"And yet collectively, the figures seem to suggest that music, the creative field that has been most threatened by technological change, has become more profitable in the post-­Napster era"

    Is he just counting "music sales"?

    It is very likely that other revenues, like merch sales, are often categorized as something other than "making money from music". In fact, the Masnicator has been saying for years that music has a marginal cost of zero, thus a correct marginal revenue of zero and price of zero, therefore musicians should endeavor to make money of associated scarce products. It just so happens that it works, but still much of that revenue would NOT get categorized as music revenue, despite the fact that it still ends up in the pocketbooks of musicians -- and probably a bigger cut than if it had to be filtered through the toolbooth called RIAA.

    (Oops, did I type toolbooth instead of tollbooth? Well, I'm not correcting it, since it's not incorrect.)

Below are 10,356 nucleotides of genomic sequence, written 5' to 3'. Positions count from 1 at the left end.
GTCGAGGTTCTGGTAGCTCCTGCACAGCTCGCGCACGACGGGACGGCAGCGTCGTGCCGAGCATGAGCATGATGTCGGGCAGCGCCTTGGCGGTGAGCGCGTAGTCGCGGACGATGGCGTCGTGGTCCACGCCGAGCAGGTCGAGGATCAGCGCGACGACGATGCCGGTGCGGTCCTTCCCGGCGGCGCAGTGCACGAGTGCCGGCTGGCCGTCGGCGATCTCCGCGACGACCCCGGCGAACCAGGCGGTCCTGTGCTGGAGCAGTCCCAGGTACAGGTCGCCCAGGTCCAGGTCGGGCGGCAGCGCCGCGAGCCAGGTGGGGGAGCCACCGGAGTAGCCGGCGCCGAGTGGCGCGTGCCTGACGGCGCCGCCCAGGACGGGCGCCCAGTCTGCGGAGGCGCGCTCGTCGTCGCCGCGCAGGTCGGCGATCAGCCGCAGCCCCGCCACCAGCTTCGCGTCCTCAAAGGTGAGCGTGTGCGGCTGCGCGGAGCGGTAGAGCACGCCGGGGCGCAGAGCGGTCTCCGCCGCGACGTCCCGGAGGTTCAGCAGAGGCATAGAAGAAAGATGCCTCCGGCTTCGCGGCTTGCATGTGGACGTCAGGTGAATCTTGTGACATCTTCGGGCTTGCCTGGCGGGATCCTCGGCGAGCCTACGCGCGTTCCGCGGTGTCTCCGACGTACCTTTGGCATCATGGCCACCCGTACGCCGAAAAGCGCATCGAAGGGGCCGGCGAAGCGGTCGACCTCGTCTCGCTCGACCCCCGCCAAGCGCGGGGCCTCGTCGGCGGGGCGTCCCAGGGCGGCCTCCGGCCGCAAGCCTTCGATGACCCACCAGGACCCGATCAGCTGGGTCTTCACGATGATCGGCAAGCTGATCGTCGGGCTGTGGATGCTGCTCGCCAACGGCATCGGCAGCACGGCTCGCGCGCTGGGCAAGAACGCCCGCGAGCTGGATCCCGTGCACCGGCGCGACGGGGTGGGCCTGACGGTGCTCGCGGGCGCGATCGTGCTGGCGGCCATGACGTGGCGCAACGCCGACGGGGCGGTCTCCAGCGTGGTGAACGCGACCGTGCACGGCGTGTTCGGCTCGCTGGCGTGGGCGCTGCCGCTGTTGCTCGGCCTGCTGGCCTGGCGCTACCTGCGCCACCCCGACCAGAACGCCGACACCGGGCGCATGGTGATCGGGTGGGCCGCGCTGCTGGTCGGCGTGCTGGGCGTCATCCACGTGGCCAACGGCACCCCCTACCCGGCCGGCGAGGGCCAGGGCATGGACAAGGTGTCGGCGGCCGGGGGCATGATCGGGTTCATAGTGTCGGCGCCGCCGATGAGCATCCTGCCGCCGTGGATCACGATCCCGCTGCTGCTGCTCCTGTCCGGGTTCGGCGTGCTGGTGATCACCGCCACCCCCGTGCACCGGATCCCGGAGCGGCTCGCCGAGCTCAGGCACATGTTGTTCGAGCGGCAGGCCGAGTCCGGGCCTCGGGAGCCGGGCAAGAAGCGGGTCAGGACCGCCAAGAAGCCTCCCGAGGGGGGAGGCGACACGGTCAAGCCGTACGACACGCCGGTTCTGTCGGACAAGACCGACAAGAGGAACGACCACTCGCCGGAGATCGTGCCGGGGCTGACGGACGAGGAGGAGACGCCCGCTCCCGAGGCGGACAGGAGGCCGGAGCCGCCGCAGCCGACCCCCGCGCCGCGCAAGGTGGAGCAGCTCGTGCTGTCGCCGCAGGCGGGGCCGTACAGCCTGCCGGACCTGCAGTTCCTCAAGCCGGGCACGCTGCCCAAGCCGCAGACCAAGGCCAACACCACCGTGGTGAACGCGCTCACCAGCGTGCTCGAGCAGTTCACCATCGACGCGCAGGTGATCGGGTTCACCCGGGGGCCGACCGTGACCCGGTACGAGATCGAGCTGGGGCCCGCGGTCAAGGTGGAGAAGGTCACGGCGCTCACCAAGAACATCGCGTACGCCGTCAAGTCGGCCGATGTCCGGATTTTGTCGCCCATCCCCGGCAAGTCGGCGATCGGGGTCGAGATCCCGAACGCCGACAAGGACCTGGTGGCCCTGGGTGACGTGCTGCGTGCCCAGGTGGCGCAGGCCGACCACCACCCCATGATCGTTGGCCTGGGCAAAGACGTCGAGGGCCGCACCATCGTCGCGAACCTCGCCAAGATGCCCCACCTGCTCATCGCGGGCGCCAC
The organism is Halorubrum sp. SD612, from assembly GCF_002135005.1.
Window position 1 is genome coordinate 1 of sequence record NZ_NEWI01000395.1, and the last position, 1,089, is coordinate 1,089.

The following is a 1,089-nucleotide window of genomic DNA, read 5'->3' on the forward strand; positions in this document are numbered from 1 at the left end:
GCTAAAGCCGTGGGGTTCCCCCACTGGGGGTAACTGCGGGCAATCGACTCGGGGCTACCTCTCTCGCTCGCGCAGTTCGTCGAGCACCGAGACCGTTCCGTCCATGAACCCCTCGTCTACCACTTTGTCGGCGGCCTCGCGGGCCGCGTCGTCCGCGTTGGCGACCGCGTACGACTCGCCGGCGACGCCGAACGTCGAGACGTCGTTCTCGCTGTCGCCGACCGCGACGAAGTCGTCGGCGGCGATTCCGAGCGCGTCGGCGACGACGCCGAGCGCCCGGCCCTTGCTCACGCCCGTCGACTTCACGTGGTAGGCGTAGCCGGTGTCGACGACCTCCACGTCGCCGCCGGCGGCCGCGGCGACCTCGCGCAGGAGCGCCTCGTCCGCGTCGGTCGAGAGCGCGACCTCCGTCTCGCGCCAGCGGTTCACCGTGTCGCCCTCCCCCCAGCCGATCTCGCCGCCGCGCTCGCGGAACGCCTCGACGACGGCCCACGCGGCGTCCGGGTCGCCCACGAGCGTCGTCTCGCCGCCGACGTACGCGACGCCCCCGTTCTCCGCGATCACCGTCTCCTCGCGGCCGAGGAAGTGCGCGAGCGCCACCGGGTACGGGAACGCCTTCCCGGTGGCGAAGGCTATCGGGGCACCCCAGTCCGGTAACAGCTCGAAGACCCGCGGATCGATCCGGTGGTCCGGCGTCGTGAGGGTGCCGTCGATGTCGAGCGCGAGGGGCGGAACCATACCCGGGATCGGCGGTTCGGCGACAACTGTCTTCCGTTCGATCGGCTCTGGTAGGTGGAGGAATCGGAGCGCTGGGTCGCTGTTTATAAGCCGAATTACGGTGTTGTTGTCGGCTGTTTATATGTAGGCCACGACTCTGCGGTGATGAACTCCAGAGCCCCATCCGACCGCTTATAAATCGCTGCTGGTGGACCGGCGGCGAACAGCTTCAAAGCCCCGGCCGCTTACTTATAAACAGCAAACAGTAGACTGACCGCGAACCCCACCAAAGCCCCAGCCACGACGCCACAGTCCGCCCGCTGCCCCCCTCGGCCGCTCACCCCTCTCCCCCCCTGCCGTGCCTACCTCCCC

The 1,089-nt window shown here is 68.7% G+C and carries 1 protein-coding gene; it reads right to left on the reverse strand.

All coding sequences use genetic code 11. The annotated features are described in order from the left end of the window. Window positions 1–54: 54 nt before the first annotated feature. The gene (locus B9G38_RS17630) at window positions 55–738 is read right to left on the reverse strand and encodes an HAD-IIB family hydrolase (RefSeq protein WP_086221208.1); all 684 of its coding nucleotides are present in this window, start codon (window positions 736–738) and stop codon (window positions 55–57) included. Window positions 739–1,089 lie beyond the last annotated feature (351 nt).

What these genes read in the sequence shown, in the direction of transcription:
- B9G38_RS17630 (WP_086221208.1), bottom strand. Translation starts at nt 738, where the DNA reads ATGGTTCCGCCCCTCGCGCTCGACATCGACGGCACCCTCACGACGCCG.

reply to this | link to this | view in chronology ]

    • icon
      tqk (profile), 21 Aug 2015 @ 12:41pm

      Re: I Think There's More

      ... the Masnicator ...

      Youch! Poor Mike. We have a new meme. :-P
      Oops, did I type toolbooth instead of tollbooth?

      You've caught Uriel-238's Freudian Slip virus! $DEITY help us. Someone call the CDC!

      "The Masnicator." Gahd. I'm going to have to go watch "The Rise Of The Nazi Party" now to try to get that out of my head.

      reply to this | link to this | view in chronology ]

      • identicon
        Anonymous Coward, 21 Aug 2015 @ 2:03pm

        Re: Re: I Think There's More

        ..."The Masnicator." Gahd. I'm going to have to go watch "The Rise Of The Nazi Party" now to try to get that out of my head...


        Wait until Thanksgiving and everybody starts showing "The Master Baster"!

        reply to this | link to this | view in chronology ]

  • icon
    That One Guy (profile), 21 Aug 2015 @ 12:21pm

    "Creativity not done under label/studio/publisher control doesn't count"

    More is being created than ever before, but less and less of it is being created under the control of the parasitic middle-men. That's really what they're throwing a fit over.